The rumor that Jamaica has banned K-Pop is false, but it is being taken seriously by some users of social media. The rumor stems from a 2018 article on the satirical website Satire8.com that alleges Jamaica was the first country to make K-Pop – South Korean pop music – illegal. While the website features a clear disclaimer on its “About” page describing it as a “satire new and humor website” that publishes “fake news, shocking rumors and reports with incisive sarcasm and humor,” posts of screenshots of the article continue to appear on social media, and some viewers are taking the claim at face value.
The rumor about Jamaica banning K-Pop was debunked by Buzzfeed News in 2018. The report on its false nature included a tweet from Roberta Nesta Morgan, at the time a spokesperson for the Office of the Prime Minister in Jamaica, which stated, “This is NOT TRUE!!!!!”
The fake news story published in 2018 ran to three paragraphs and claimed that Jamaica had decided to ban the popular Korean music genre “after several months of discussion.” It continued with a fake quote attributed to Jamaica’s Prime Minister, which said, “More and more teenage girls started following K-pop bands in Jamaica. They’re obsessed with them and they’re not doing homework, working or doing anything else. Our boys are following K-Pop too, and they’re turning gay. This needs to be stopped at all costs.”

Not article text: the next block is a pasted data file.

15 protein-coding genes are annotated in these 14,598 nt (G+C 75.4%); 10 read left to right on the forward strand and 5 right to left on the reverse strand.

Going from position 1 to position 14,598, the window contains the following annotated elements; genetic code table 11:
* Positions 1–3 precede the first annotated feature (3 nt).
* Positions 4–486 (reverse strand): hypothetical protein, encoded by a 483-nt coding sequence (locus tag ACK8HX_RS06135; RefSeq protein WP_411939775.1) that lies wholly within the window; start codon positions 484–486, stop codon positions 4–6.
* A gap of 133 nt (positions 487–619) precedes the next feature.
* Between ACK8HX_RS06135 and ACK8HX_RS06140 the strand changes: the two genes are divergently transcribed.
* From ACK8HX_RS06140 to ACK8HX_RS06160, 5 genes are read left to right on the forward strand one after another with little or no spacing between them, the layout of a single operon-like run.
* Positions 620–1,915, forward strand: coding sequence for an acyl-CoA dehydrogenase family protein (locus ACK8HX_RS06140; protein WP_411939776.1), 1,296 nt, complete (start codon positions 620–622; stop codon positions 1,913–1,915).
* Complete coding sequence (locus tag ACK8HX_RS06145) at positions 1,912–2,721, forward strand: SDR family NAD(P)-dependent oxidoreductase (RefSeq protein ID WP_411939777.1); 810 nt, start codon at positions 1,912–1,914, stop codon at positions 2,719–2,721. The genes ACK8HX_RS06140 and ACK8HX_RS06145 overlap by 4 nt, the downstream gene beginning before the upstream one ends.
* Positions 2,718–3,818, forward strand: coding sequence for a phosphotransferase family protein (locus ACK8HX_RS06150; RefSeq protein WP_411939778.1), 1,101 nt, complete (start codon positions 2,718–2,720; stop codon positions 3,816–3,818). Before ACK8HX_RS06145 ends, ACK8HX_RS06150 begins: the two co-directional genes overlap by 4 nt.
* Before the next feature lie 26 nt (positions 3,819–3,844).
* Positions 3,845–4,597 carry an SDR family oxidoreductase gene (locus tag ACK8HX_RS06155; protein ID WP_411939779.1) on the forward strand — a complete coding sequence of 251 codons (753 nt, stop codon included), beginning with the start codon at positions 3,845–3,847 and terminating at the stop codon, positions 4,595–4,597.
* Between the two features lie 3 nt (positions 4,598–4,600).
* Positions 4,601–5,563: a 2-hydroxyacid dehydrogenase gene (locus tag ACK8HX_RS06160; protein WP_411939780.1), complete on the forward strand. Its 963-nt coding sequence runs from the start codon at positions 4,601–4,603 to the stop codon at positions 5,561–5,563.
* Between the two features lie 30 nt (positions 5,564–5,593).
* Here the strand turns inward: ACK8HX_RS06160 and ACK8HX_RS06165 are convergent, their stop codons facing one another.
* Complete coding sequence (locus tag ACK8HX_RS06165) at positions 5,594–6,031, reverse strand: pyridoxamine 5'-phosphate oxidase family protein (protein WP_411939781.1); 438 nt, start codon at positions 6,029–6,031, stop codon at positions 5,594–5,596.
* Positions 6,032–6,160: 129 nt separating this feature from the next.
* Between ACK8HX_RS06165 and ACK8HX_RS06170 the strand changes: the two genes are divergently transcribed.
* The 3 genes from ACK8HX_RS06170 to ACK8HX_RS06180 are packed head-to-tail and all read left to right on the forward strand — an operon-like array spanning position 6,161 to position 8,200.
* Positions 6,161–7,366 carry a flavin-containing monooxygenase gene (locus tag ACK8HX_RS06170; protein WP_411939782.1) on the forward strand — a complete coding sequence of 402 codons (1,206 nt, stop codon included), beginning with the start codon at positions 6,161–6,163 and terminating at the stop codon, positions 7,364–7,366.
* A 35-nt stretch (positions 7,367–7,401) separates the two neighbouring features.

Numerous fact-checking sources have debunked this rumor since its first appearance, but it resurfaces periodically. The one thing to understand about all the stories claiming that Jamaica has made K-Pop illegal are false and based on an article written as satire from the beginning.
Jamaica has not banned Korean pop music nor made it illegal.
The term “K-Pop” is a shortened form of the phrase “Korean popular music.” It is a music genre that originated in South Korea and displays influences of rock, pop, gospel, jazz, hip hop, electronic dance, folk, and reggae, among other genres. One of the earliest K-Pop groups was Seo Taiji and Boys, which recorded in 1992. The modern K-Pop culture started in 1996 with the boy band H.O.T. and became a subculture that attracted many fans among teens and young adults. In 2003, the genre took off under the influences of TVXQ and BoA and a new generation of idols that spread the genre around the world aided by the advent of social media and Korean television programs. K-Pop saw significant growth in popularity in 2018 with a 17.9 percent rise in its revenue increase. As of 2019, the genre ranked sixth among the top ten music markets in the world, according to the Global Music Report from the Phonographic Industry. BTS and Blackpink were cited as the artists responsible for leading its popularity in the global marketplace.
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